Tim Tebow: Trash Talk Shows Denver Broncos QB's Success Isn't All Divine

Josh MartinNBA Lead WriterDecember 15, 2011

DENVER, CO - DECEMBER 11:  Quarterback Tim Tebow #15 of the Denver Broncos leaves the field after defeating the Chicago Bears at Sports Authority Field at Mile High on December 11, 2011 in Denver, Colorado. The Broncos defeated the Bears 13-10 in overtime.  (Photo by Doug Pensinger/Getty Images)
Doug Pensinger/Getty Images

THIS JUST IN! Tim Tebow is not the perfect human being after all.

I know you're shocked to hear this. We all are.

So was Chicago Bears corner Charles Tillman, who caught a lick of trash talk from Tebow during the Denver Broncos' thrilling 13-10 overtime victory in Week 14 of the 2011 NFL Season.

According to Pro Football Talk, Tebow told Tillman his first-quarter pick was "lucky" in a quick conversation that was picked up by the NFL Network's microphones:

“You’re lucky. You’re lucky to get one.”

Tillman turned toward Tebow and asked, “What did you say?”

“I said you’re lucky, man,” Tebow said. “Lucky, lucky. You know that, too, man.”

Which raises two important questions about the impeccable Tebow:

1) Is his heart not actually pure through and through? Is Timmy Terrific capable of verbal jibes, of rubbing his opponents the wrong way?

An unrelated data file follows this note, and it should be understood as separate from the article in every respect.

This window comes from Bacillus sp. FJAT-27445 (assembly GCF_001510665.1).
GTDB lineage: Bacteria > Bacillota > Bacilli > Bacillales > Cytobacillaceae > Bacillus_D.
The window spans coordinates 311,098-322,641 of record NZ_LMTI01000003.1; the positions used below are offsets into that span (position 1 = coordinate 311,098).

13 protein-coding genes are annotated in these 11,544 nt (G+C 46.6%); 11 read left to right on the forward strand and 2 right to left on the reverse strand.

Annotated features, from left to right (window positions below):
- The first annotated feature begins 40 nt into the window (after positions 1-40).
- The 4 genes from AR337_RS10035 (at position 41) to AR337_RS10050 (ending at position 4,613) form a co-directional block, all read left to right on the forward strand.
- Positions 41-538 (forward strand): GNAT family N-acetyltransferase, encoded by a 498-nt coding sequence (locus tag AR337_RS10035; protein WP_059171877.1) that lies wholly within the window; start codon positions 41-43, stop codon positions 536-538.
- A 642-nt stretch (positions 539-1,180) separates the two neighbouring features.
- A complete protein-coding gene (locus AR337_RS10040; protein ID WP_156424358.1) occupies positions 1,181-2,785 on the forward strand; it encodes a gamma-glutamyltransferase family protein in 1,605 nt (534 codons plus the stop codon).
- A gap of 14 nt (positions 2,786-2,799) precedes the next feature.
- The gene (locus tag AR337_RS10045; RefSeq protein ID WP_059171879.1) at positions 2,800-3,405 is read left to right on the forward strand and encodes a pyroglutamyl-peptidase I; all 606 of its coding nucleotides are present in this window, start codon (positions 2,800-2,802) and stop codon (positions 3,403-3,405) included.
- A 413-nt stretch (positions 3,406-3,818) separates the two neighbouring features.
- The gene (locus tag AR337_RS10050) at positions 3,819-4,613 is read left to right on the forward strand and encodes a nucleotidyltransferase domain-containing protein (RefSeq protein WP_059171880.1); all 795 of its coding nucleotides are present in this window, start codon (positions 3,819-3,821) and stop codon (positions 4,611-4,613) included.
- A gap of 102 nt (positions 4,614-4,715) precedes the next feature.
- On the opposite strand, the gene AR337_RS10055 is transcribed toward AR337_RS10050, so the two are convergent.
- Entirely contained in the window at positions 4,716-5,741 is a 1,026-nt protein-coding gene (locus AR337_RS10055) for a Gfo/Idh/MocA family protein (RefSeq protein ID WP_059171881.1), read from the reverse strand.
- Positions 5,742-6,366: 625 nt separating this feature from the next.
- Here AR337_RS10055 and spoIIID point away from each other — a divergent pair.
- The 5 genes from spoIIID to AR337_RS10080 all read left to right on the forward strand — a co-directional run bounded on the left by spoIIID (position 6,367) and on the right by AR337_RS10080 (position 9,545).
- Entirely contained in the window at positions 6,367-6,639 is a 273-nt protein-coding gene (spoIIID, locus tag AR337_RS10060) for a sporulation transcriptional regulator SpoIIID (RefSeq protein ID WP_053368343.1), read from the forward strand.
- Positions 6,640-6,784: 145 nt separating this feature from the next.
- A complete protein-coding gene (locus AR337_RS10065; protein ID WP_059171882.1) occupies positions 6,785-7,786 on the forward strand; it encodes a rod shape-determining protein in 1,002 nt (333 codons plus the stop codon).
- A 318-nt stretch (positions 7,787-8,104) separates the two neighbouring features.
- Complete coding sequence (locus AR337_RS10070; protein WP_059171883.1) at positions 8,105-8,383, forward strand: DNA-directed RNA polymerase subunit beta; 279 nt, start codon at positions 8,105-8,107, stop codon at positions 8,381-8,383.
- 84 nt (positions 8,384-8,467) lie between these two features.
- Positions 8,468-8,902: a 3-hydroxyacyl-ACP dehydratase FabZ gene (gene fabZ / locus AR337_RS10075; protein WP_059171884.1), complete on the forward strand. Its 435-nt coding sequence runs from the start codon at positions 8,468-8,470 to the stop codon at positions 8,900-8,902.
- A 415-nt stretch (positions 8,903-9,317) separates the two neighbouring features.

2) What's this "luck" he's speaking of? I thought Tebow was all about divine intervention!

Valid concerns, of course, but the real lesson here is that Tebow is, in fact, human. Sure, he happens to be a human who, by most accounts, is incredibly affable, giving, caring and genuine, albeit whose religious fervor many football fans find off-putting.

But still, he's human, capable of even the most frivolous of follies.

You know, like saying two different things in two separate settings about the same incident.

After the game, Tebow changed his tune somewhat about Tillman being just the second person to intercept him all season:

“That interception Charles Tillman had was a great play — you know, bad decision on my part, which I can’t have, and got to improve. But that was a great play.” 

To be fair, Tebow's duplicity in this case is more than likely a simple function of his competitive spirit manifesting itself more on the football field than in the press room. Tebow's piety apparently doesn't get in the way of him playing head games with his opponents in the midst of battle.

Next thing you know, Tebow will be crediting Denver's victories to luck (which he probably should) rather than the grace and glory of a higher power...

Or not.